A black eye typically heals on its own, without the need for medical attention. There are several ways to help ease the pain and speed up the healing process.
A black eye is a bruise that develops around the eye, usually in response to a blow to the head or face.
Below, we explore the healing stages of a black eye and give some tips for a quicker recovery. We also describe when to see a doctor about this and other types of bruising.
A black eye is a bruise around the eye area. Like other bruises, it occurs when tiny blood vessels beneath the skin rupture, causing blood to pool in surrounding tissues.
Most black eyes form following blows to the eye area, which is delicate. Because the skin around the eye is thin, blood pooling there creates a noticeable bruise.
Black eyes and other types of bruise change color as they heal. The four stages of healing are:
- Stage 1: Oxygen-rich blood pools at the site of the injury, creating a bump that may appear red or purple.
- Stage 2: The body begins to break down a component of the blood called hemoglobin, which carries oxygen. As the pooled blood loses oxygen, the bruise may turn blue or purple due to the creation of the compounds bilirubin and biliverdin.
- Stage 3: The body continues to break down the pooled blood. After 5–10 days, the bruise may turn green or yellow in a person with lighter skin.
- Stage 4: Between 10 and 14 days later, the bruise may be light brown or the color may not be noticeable.
It is highly unlikely that a black eye will go away within 24 hours. Generally, bruises are dark for at least a few days.
The time needed for healing depends on several factors, including:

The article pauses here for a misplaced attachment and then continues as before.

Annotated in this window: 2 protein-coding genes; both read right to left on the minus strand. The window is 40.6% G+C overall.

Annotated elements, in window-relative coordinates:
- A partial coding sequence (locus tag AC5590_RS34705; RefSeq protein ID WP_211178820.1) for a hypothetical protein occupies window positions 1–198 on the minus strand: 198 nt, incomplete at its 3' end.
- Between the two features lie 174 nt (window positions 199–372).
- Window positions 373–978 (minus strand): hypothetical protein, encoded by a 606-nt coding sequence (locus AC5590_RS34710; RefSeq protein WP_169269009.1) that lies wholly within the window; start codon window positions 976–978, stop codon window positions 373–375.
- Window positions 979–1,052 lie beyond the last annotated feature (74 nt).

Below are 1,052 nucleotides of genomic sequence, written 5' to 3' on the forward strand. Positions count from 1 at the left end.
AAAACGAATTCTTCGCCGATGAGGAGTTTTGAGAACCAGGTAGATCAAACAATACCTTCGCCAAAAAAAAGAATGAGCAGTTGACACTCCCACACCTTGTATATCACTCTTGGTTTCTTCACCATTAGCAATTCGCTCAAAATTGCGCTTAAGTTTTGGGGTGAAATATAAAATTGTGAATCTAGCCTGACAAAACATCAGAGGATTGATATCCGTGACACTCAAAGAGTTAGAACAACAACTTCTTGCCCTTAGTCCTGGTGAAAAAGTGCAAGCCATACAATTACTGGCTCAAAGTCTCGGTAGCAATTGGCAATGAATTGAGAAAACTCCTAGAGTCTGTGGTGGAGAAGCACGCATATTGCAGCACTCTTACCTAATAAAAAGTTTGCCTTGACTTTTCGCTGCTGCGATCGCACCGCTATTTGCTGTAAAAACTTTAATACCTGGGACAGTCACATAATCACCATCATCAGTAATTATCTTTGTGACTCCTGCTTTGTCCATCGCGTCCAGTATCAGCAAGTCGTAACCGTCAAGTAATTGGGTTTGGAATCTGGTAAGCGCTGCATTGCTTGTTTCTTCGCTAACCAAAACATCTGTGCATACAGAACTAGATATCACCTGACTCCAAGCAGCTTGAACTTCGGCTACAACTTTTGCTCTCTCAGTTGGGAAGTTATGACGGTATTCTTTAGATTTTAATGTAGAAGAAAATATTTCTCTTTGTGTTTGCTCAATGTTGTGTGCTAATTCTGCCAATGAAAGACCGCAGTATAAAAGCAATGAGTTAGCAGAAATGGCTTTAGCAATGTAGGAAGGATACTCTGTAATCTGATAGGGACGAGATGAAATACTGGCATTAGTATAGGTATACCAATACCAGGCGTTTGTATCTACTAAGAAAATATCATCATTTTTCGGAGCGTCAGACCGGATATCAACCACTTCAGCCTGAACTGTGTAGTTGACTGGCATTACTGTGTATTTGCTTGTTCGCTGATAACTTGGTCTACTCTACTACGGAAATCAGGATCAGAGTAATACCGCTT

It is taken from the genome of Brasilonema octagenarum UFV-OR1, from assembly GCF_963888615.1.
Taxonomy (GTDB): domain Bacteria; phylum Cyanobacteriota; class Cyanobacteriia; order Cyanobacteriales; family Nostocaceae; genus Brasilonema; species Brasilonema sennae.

- The severity of the bruise: A small bruise typically heals faster.
- The person’s age: Older people tend to have weaker blood vessels and thinner skin — and each can increase a person’s susceptibility to bruising and delay healing.
- Certain underlying health issues: The following medical conditions can also increase a person’s susceptibility to bruising and delay healing:
- certain nutrient deficiencies
- blood clotting disorders
- Whether the person is taking certain medications: The following medications can increase a person’s susceptibility to bleeding and bruising:
- blood-thinning medications
- steroids, such as prednisone
- certain anticancer drugs
A person can use the following strategies to speed up the healing process:
Wrap an ice pack in a towel and rest it gently against the eye for 10 minutes at a time, with at least 20 minutes between each application. This will help reduce immediate swelling.
Never apply ice or an ice pack directly to the skin, as it can cause skin damage.
Once the bruise has fully developed, applying gentle heat will boost blood flow to the area, helping to speed healing.
To do this, try soaking a cotton pad in warm water and applying it to the bruise.